Risolvato Finds New Home, Success with Phoenix Swim Club

Retta Race
by Retta Race 6

February 16th, 2015 News

2011’s Junior National Champion in the 50m freestyle, Erik Risolvato, is a swimmer whose name has been in and out of the swimming news over the past few years.  However, the young 21-year-old has decided to recently re-launch his professional sprinting career and has already been seeing positive results with some solid performances at U.S. Nationals, the Central American and Caribbean Games, as well as most recently in the Arena Pro Swim Series stops in Austin and Orlando.  In fact, Risolvato made finals in two of his events while in Orlando, resulting in a seventh-place finish in the 100m butterfly (54.61) and a runner-up result in the men’s 50m freestyle (22.49), a time which is currently tied for ninth in the world rankings.

A change in swimming federations, physical club locations and training methodology are the primary ingredients feeding Risolvato’s ability to produce results to set him up on his road to Rio.  We caught up with the Lima, Ohio native and talked through his previous accomplishments and new perspective, as well met with his current Phoenix Swim Club coach, Herbie Behm, to discover what is making this second swim journey work for the now-rejuvenated tattooed competitor.

The Past

Risolvato started swimming competitively back in 2007 in a country club summer league and entered his first competition ever just in 2008.  In 2012 as a junior in high school, Risolvato broke four state records and became the first high school student athlete ever to dip under 20 seconds in the 50y freestyle event in the state of Ohio.  Then, 2011 brought Risolvato the Junior National Champion title in the 50m freestyle and he also competed at that year’s U.S. Olympic trials.  An additional achievement shortly after was his earning third place at the 2012 Junior Pan Pacific Games, also in the 50m freestyle event.

However, as is not uncommon in a sport demanding of one’s time, physical and mental fortitude, not to mention a huge chunk of time, Risolvato decided to take a break from the sport after trials, citing burnout and just overall dissatisfaction with the sport he once loved. He would not touch a pool for nearly a year and a half while he lived in Florida and pursued a “normal”, non-swimmer life.

During this hiatus, he undertook some personal exploration, where Risolvato describes himself as finding God, what he considers his new purpose for his life both in and out of the pool.  This included becoming a first-time father to a young daughter, born last Summer, as well as changing swimming federations to tap into his family’s heritage, now swimming for Puerto Rico internationally.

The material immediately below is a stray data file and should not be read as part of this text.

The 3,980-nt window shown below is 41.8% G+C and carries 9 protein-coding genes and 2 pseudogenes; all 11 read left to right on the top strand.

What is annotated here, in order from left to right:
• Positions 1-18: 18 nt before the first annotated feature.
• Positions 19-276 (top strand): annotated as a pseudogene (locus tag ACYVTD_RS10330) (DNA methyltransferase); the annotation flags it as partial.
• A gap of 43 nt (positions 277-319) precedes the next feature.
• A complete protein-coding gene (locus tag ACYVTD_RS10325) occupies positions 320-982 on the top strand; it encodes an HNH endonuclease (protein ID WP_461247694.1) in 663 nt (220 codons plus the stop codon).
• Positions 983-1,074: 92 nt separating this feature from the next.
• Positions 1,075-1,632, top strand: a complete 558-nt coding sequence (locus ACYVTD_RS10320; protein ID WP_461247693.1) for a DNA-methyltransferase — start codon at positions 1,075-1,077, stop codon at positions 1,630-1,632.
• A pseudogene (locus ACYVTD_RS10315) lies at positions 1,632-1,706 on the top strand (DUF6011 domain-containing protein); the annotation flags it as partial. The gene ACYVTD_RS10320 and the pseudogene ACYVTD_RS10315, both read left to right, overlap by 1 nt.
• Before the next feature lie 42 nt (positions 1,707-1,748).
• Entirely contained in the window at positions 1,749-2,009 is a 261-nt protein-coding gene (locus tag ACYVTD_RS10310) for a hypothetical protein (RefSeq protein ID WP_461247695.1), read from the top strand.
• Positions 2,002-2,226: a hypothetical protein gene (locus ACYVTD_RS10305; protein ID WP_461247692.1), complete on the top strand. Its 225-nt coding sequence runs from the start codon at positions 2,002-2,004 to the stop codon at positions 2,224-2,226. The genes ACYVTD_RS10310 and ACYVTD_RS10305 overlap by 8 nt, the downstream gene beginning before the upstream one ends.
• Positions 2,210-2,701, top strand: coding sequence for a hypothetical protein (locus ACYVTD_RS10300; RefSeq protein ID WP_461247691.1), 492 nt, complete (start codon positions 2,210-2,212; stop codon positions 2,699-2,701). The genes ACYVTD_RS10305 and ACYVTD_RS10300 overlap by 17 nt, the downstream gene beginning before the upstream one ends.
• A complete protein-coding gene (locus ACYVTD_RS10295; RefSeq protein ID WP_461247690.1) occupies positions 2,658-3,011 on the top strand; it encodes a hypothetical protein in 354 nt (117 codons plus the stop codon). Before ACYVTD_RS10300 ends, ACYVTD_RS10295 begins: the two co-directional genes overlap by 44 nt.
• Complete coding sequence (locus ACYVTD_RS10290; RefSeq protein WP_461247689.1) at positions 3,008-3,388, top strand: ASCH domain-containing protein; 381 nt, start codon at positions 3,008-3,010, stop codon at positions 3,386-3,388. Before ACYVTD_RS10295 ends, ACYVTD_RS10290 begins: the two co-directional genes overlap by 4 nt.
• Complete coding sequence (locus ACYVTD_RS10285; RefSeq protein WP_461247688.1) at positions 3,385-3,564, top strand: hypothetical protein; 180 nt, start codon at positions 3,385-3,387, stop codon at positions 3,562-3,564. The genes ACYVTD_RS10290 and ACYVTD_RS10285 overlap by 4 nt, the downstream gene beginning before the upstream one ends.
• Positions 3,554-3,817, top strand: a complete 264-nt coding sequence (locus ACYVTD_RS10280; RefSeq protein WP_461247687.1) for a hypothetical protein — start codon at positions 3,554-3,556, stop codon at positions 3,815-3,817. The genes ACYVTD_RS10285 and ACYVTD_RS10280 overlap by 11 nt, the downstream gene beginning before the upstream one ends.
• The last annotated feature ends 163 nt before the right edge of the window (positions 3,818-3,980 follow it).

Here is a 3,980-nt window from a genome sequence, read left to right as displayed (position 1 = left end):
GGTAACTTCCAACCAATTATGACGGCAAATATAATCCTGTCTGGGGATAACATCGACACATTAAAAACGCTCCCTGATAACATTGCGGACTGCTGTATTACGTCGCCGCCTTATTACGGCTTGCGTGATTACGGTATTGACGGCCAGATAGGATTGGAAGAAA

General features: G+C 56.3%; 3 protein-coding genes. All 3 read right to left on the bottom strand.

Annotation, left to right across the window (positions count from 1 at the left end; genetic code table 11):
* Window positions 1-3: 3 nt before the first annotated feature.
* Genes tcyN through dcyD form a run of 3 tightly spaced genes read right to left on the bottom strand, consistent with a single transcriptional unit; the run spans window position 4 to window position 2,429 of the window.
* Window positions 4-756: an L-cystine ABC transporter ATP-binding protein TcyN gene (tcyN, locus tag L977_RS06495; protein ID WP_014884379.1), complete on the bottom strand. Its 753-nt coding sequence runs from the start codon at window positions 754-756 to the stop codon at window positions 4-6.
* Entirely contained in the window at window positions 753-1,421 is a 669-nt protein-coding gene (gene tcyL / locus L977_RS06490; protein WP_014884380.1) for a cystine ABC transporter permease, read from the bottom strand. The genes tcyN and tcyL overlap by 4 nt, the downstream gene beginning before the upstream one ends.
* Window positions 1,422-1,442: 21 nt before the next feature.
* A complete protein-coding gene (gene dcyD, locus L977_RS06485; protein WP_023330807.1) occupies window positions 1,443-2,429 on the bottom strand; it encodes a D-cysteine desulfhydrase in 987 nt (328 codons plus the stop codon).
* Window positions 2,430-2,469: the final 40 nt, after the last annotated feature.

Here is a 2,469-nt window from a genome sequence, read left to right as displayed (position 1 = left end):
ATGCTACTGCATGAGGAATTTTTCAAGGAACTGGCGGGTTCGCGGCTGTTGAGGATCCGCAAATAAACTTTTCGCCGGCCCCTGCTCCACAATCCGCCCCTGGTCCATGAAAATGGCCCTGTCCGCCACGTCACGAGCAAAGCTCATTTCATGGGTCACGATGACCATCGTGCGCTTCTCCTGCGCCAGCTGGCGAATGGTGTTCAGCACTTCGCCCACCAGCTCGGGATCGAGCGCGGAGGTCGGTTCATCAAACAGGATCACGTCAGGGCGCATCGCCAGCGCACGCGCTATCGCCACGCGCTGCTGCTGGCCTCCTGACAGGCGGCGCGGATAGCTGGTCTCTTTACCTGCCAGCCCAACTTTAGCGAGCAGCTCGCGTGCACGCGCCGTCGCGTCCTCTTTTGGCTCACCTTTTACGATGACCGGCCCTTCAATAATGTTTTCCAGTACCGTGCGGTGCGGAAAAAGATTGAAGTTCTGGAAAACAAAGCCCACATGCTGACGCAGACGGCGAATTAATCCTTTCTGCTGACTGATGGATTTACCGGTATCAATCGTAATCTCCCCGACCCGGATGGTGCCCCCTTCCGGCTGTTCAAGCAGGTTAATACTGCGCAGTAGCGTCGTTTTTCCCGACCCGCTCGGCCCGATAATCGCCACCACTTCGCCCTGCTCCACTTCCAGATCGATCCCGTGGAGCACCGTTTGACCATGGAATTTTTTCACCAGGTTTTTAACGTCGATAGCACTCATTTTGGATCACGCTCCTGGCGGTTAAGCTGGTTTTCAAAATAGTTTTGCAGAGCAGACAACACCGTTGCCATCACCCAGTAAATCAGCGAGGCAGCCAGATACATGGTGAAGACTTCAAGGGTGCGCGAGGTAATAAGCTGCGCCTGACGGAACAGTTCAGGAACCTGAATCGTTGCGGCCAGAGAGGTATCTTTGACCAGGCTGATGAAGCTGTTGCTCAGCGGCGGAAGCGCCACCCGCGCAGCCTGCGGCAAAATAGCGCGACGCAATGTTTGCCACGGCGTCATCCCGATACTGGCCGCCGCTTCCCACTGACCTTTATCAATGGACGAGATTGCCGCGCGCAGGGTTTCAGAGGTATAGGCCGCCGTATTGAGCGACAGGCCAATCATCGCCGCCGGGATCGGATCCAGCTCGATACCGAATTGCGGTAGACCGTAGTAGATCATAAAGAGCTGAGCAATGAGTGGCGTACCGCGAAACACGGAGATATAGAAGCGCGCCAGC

The Beginnings of a Return

In Spring 2014, Risolvato’s father read up on the exciting training methodology called Ultra Short Race Paced Training (USRPT) and approached his son with the idea of individually coaching him into a comeback of sorts, applying this training program while practicing out of the YMCA in Lima, Ohio.  From May 2014 through December 2014, Risolvato trained exclusively with his father as coach, alternating between Ohio and Florida, focusing strictly on the USRPT method.  This environment served Risolvato well in his tentative comeback efforts, as he saw his 50m freestyle times steadily improve from 23.4 in early July last year to 23.0 and 22.87 at Greensboro Sectionals and Summer Nationals, respectively.

Another Turn in the Road

After seeing old friends on deck at Winter Nats, Risolvato starting feeling the need for yet another change on his road to resurgence, which led to conversations between Risolvato’s father and the coaching staff at Phoenix Swim Club (PSC).  Risolvato does have ties to Arizona, having zeroed in on the University of Arizona as his school of choice, before opting out of Division I college swimming.   According to Risolvato, the swimmers training in the particular group under Coach Herbie Behm were “training and performing at the level where I want to be.”  The workouts followed the “duration and intensity that I’m used to, but in a much warmer place.”  Romanian Alexander Coci and former Arizona All-American and Winter Nationals Champion Giles Smith also train at the Phoenix Swim Club under Behm, although each swimmer trains independently following his own individualized plan.


Erik Risolvato (front, right)   enjoying a respite during Arena PSS Orlando. Alex Coci (front, left), Coach Herbie Behm, BJ Hornikel, Carlos Sierra and Christian Bayo